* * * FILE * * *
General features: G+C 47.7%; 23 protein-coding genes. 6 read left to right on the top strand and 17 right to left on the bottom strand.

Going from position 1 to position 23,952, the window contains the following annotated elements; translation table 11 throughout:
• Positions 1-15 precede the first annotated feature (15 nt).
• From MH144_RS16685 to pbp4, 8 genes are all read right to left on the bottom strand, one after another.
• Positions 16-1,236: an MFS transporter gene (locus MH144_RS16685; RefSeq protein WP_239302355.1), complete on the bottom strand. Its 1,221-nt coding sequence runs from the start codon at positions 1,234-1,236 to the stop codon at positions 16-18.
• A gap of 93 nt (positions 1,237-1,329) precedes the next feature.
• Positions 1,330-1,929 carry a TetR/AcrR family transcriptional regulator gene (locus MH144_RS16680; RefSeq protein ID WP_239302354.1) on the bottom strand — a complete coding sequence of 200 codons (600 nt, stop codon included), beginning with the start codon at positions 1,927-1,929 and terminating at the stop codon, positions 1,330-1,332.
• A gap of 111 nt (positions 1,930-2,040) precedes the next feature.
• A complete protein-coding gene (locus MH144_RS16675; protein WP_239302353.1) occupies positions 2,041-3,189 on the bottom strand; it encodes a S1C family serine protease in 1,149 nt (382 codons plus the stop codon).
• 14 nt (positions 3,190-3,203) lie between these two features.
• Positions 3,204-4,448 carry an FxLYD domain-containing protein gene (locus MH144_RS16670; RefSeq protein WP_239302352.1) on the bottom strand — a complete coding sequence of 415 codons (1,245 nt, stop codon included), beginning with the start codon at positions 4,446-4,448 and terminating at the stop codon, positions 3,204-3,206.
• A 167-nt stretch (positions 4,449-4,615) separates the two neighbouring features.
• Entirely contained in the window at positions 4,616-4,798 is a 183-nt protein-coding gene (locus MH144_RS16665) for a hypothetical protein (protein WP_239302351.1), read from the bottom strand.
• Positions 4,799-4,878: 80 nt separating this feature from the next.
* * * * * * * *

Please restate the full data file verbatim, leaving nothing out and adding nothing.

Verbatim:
General features: G+C 47.7%; 23 protein-coding genes. 6 read left to right on the top strand and 17 right to left on the bottom strand.

Going from position 1 to position 23,952, the window contains the following annotated elements; translation table 11 throughout:
• Positions 1-15 precede the first annotated feature (15 nt).
• From MH144_RS16685 to pbp4, 8 genes are all read right to left on the bottom strand, one after another.
• Positions 16-1,236: an MFS transporter gene (locus MH144_RS16685; RefSeq protein WP_239302355.1), complete on the bottom strand. Its 1,221-nt coding sequence runs from the start codon at positions 1,234-1,236 to the stop codon at positions 16-18.
• A gap of 93 nt (positions 1,237-1,329) precedes the next feature.
• Positions 1,330-1,929 carry a TetR/AcrR family transcriptional regulator gene (locus MH144_RS16680; RefSeq protein ID WP_239302354.1) on the bottom strand — a complete coding sequence of 200 codons (600 nt, stop codon included), beginning with the start codon at positions 1,927-1,929 and terminating at the stop codon, positions 1,330-1,332.
• A gap of 111 nt (positions 1,930-2,040) precedes the next feature.
• A complete protein-coding gene (locus MH144_RS16675; protein WP_239302353.1) occupies positions 2,041-3,189 on the bottom strand; it encodes a S1C family serine protease in 1,149 nt (382 codons plus the stop codon).
• 14 nt (positions 3,190-3,203) lie between these two features.
• Positions 3,204-4,448 carry an FxLYD domain-containing protein gene (locus MH144_RS16670; RefSeq protein WP_239302352.1) on the bottom strand — a complete coding sequence of 415 codons (1,245 nt, stop codon included), beginning with the start codon at positions 4,446-4,448 and terminating at the stop codon, positions 3,204-3,206.
• A 167-nt stretch (positions 4,449-4,615) separates the two neighbouring features.
• Entirely contained in the window at positions 4,616-4,798 is a 183-nt protein-coding gene (locus MH144_RS16665) for a hypothetical protein (protein WP_239302351.1), read from the bottom strand.
• Positions 4,799-4,878: 80 nt separating this feature from the next.